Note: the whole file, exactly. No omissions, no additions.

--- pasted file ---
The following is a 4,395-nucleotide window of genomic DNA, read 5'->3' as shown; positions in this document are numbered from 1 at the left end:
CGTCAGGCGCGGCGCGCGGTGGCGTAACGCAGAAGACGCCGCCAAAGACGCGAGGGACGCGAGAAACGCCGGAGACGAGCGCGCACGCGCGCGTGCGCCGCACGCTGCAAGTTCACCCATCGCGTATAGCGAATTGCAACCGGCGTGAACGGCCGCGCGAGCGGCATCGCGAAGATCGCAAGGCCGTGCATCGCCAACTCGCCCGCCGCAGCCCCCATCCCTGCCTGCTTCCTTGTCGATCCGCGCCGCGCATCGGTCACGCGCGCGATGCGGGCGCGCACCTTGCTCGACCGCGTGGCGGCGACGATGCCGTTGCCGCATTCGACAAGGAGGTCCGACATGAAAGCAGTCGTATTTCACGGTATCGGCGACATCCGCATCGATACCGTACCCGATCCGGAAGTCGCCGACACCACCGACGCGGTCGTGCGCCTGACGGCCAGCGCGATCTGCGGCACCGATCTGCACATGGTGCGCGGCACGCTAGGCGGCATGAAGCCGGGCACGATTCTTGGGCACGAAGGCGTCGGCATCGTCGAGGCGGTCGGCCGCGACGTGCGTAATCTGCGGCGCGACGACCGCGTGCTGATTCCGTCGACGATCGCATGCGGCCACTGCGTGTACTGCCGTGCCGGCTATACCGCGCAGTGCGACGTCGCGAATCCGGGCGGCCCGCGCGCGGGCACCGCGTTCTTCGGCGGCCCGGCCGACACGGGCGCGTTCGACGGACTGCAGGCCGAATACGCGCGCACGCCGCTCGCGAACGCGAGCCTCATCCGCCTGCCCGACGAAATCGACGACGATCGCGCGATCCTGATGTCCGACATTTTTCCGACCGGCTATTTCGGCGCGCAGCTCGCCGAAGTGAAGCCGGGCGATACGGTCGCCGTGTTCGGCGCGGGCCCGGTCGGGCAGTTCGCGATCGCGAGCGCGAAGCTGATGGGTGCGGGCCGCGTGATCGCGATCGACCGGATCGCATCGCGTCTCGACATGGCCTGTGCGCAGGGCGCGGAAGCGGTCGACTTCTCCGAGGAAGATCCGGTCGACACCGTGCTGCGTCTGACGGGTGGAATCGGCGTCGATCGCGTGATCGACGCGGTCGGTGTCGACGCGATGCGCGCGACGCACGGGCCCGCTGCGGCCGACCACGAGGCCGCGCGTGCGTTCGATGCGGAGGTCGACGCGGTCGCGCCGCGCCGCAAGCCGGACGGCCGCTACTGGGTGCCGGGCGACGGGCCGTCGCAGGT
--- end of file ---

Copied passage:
The following is a 4,395-nucleotide window of genomic DNA, read 5'->3' as shown; positions in this document are numbered from 1 at the left end:
CGTCAGGCGCGGCGCGCGGTGGCGTAACGCAGAAGACGCCGCCAAAGACGCGAGGGACGCGAGAAACGCCGGAGACGAGCGCGCACGCGCGCGTGCGCCGCACGCTGCAAGTTCACCCATCGCGTATAGCGAATTGCAACCGGCGTGAACGGCCGCGCGAGCGGCATCGCGAAGATCGCAAGGCCGTGCATCGCCAACTCGCCCGCCGCAGCCCCCATCCCTGCCTGCTTCCTTGTCGATCCGCGCCGCGCATCGGTCACGCGCGCGATGCGGGCGCGCACCTTGCTCGACCGCGTGGCGGCGACGATGCCGTTGCCGCATTCGACAAGGAGGTCCGACATGAAAGCAGTCGTATTTCACGGTATCGGCGACATCCGCATCGATACCGTACCCGATCCGGAAGTCGCCGACACCACCGACGCGGTCGTGCGCCTGACGGCCAGCGCGATCTGCGGCACCGATCTGCACATGGTGCGCGGCACGCTAGGCGGCATGAAGCCGGGCACGATTCTTGGGCACGAAGGCGTCGGCATCGTCGAGGCGGTCGGCCGCGACGTGCGTAATCTGCGGCGCGACGACCGCGTGCTGATTCCGTCGACGATCGCATGCGGCCACTGCGTGTACTGCCGTGCCGGCTATACCGCGCAGTGCGACGTCGCGAATCCGGGCGGCCCGCGCGCGGGCACCGCGTTCTTCGGCGGCCCGGCCGACACGGGCGCGTTCGACGGACTGCAGGCCGAATACGCGCGCACGCCGCTCGCGAACGCGAGCCTCATCCGCCTGCCCGACGAAATCGACGACGATCGCGCGATCCTGATGTCCGACATTTTTCCGACCGGCTATTTCGGCGCGCAGCTCGCCGAAGTGAAGCCGGGCGATACGGTCGCCGTGTTCGGCGCGGGCCCGGTCGGGCAGTTCGCGATCGCGAGCGCGAAGCTGATGGGTGCGGGCCGCGTGATCGCGATCGACCGGATCGCATCGCGTCTCGACATGGCCTGTGCGCAGGGCGCGGAAGCGGTCGACTTCTCCGAGGAAGATCCGGTCGACACCGTGCTGCGTCTGACGGGTGGAATCGGCGTCGATCGCGTGATCGACGCGGTCGGTGTCGACGCGATGCGCGCGACGCACGGGCCCGCTGCGGCCGACCACGAGGCCGCGCGTGCGTTCGATGCGGAGGTCGACGCGGTCGCGCCGCGCCGCAAGCCGGACGGCCGCTACTGGGTGCCGGGCGACGGGCCGTCGCAGGT